We decided to rent a car and explore the northern part of the north island of New Zealand. Many choose sleeper cars when in NZ as it is very convenient to make use of all the free camping areas and it gives huge freedom. Unfortunately these type of cars are only rented for periods of 10 days and above hence we had to make do with a standard car! Keep this in mind if you’re planning to rent a sleeper car in New Zealand.

With not many choices available, we settle for a normal rental and we take off for what became a memorable journey!

Soon after leaving Auckland you are faced with a decision, continue straight onto the toll road to Whangarei or take the free scenic route called Twin Coast Discovery Highway.
What did you think we picked??

New Zealand road trip begins
New Zealand road trip begins

The Twin Coast Discovery Highway is a very well signed coastal road that runs the east and the west side of the tip of the northern island in New Zealand. We didn’t have much time and we kind of had to rush it, but in one week or 5 days it is possible to have a very good feeling to enjoy all the good spots that can be “discovered” along this beautiful piece of NZ’s coast.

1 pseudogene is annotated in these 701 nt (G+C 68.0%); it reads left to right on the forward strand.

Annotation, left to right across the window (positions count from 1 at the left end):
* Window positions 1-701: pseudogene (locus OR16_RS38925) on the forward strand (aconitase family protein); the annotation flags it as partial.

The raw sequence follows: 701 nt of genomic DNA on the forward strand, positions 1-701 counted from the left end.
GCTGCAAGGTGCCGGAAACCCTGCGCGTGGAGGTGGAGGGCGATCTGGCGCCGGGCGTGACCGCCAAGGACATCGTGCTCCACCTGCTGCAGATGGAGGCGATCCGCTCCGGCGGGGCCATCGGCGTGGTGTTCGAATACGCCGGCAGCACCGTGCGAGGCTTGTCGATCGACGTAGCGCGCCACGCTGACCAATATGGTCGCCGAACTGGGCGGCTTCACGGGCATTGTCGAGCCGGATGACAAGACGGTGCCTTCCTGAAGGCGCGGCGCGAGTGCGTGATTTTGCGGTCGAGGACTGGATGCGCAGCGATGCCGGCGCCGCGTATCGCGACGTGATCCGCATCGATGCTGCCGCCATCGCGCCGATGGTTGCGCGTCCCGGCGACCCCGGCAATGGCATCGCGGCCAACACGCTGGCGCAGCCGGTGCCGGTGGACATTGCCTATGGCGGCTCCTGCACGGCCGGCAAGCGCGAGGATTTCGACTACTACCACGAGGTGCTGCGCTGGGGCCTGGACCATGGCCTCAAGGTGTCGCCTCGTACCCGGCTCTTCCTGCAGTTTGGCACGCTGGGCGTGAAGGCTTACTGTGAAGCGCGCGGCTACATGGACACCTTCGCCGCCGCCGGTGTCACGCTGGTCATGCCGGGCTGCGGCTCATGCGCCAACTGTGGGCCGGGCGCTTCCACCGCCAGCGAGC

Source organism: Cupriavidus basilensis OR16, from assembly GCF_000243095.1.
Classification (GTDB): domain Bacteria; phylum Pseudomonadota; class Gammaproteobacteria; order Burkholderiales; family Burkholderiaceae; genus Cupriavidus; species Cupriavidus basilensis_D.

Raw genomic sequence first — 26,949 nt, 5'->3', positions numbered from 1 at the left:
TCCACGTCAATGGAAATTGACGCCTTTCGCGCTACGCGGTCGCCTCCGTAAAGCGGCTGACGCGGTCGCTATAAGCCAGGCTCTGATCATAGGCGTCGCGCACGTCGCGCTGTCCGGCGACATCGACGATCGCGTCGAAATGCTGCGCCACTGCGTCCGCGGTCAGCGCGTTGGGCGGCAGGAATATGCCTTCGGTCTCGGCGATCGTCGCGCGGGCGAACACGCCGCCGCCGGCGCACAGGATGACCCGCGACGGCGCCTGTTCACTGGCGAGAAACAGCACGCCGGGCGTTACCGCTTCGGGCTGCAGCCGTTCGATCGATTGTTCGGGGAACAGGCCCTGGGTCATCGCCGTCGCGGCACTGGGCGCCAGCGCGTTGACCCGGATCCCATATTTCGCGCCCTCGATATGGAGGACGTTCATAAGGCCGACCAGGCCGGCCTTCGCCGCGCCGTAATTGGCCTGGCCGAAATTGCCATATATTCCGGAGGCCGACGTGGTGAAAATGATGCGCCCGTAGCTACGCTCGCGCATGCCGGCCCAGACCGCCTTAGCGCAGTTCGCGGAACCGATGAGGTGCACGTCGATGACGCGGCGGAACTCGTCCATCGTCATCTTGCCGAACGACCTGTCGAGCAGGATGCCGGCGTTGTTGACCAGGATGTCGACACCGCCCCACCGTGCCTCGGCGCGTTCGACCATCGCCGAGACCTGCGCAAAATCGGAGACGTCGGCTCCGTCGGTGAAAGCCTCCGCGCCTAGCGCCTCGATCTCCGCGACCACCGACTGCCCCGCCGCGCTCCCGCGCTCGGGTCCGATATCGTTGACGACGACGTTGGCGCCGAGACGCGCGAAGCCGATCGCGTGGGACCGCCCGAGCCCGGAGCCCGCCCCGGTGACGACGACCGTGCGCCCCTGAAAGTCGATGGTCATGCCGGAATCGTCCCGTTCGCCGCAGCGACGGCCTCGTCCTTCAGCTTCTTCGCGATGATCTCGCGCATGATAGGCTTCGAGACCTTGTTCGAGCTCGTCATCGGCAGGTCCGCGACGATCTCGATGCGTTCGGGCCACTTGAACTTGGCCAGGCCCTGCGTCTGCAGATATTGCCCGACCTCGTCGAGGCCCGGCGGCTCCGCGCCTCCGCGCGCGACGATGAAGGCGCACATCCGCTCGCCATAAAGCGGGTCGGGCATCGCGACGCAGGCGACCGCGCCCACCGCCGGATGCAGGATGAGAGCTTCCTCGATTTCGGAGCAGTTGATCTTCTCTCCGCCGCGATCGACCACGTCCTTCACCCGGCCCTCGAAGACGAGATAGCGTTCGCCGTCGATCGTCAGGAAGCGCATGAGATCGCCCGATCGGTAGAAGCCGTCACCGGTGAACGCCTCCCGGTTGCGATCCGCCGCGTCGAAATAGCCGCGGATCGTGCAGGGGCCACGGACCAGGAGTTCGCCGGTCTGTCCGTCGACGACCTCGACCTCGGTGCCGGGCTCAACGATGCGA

As we were based in Auckland and we have to come back to NZ to complete the round the world ticket (yes, our airplane round the world ticket started in NZ), we decided to explore the northern part of the northern island. There were other appealing places south of Auckland like Hobbiton (where the lord of the rings movie was shot) and pretty much everywhere in New Zealand is beautiful, but we can discover this part of the country later on.

We have read some comments online that scenic routes are better in the south or that there are much better places that you can find, instead of going through the Twin Coast Discovery Highway, but we found it simply mind-blowing.

The natural beauty of New Zealand is almost unparalleled and it was very hard not to stop every 5 minutes to take a shot of the beautiful landscapes that we encountered or soaking in all the fabulous beaches’ views, waterfalls or to take a look at the sykes.

Beautiful beach along the Twin Coast Discovery Highway
Beautiful beach along the Twin Coast Discovery Highway

Unfortunately the weather was not the best during our 4 days visit, but luckily it was mainly simply cloudy and we found little to no rain. The pictures in the Gallery (Here) are therefore not giving justice to the amazing sceneries we have witnessed, but it is still worth taking a look 🙂